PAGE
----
However, Dalmas's passion for detail sometimes gets out of hand. Characters recite data such as their telephone numbers or hotel room numbers, and we read much too much about what the Shoreff's eat each day (which doesn't further the plot, provide insight into the characters, demonstrate the future of food science, or even sound especially appetizing).

Still, Dalmas's narrative flows smoothly, there are a number of strong secondary characters, and the story kept me engaged from start to finish.

Now (deep breath) to the theme.

I have no idea how a religious reader might react to The Second Coming. Without question Dalmas has an eclectic spiritual viewpoint and borrows from wide-ranging sources, including Christianity, Buddhism and psychotherapy. I suspect that some adherents of traditional religions will take exception to some of his borrowings, but as far as I'm concerned, the credibility of any religious creed is based mostly on brand recognition and popularity, so I'm more inclined to admire Dalmas's willingness to explore diverse viewpoints and adopt interesting ideas wherever he finds them.

However, as an atheist I didn't find a lot to interest me in this book. First, the religious lectures are boring. If you're not interested in the product, it is tedious to have to sit through the sales pitch, especially since there's nothing to be gained by picking rational holes in irrational beliefs (like why does everybody seem to be on their tenth or fiftieth reincarnation when there are more people living on Earth right now than have existed in the entirety of human history?)

More serious is the lack of any strong skeptical viewpoint in this book. Although Dalmas focuses on Lee Shoreff's doubts about the cult she works for, Shoreff is merely a conservative woman who fears that this particular religion and its adherents are too flaky, rather than someone who entertains any genuine doubts about religion itself, or even about the second coming of Jesus Christ. The journalist, Duke Cochran, is supposed to be an objective skeptic, but he leaps abruptly from a position of examining evidence about Aran (a rational assessment of facts) to believing Aran is divine -- a position based on faith, not fact. As any SF reader should know, just because we don't understand a phenomenon doesn't make it "magic," but everyone in this novel seems to operate on the formula: Man + Apparent Miracles = God.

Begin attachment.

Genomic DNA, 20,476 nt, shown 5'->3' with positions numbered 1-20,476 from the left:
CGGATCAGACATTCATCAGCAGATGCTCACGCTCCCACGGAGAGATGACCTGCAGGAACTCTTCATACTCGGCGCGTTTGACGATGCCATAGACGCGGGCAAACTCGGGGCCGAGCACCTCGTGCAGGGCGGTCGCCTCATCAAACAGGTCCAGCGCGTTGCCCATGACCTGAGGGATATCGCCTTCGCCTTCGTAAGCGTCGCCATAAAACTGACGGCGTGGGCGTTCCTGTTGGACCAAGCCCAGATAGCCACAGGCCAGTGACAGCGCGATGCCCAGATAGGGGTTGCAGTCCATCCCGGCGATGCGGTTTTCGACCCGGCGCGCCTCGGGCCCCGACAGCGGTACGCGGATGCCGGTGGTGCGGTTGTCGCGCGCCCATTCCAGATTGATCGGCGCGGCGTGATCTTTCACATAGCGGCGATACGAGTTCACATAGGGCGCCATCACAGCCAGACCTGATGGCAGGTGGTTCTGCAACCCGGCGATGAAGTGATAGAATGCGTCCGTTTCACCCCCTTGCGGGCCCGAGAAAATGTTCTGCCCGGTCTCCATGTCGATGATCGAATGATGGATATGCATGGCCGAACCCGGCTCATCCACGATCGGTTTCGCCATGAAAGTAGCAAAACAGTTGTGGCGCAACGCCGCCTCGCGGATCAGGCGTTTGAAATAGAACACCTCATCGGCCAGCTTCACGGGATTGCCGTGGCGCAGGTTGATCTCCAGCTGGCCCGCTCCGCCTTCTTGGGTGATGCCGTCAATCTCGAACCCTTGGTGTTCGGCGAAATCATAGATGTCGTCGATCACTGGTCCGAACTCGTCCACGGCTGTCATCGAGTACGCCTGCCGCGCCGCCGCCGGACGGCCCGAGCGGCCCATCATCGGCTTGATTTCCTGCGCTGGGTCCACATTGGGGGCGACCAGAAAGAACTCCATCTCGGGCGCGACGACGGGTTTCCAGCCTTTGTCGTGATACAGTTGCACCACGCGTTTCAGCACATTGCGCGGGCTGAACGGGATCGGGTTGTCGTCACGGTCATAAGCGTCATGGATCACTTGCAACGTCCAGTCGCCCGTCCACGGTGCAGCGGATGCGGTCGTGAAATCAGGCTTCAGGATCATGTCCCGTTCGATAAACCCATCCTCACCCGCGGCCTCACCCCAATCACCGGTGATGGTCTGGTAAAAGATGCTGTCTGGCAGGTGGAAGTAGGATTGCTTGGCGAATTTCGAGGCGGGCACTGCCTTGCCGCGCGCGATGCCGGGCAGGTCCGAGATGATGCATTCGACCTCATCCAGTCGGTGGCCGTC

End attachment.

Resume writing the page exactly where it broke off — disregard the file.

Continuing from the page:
He's not a god I'd care for either, since he promises to kill millions of people and devastate large swaths of the planet with an asteroid impact, but there I go nitpicking again. The Christian god has a long track record of killing human beings horribly and he still gets billed as Pure Love, so go figure.

It's my guess that readers who have enjoyed novels like Robert Sawyer's Calculating God will find Dalmas's book both interesting and entertaining. And those, like me, who don't understand why anybody bothers with religion, will sensibly (unlike me) avoid a book entitled The Second Coming.

Copyright © 2004 Donna McMahon

Donna McMahon discovered science fiction in high school and fandom in 1977, and never recovered. Dance of Knives, her first novel, was published by Tor in May, 2001, and her book reviews won an Aurora Award the same month. She likes to review books first as a reader (Was this a Good Read? Did I get my money's worth?) and second as a writer (What makes this book succeed/fail as a genre novel?). You can visit her website at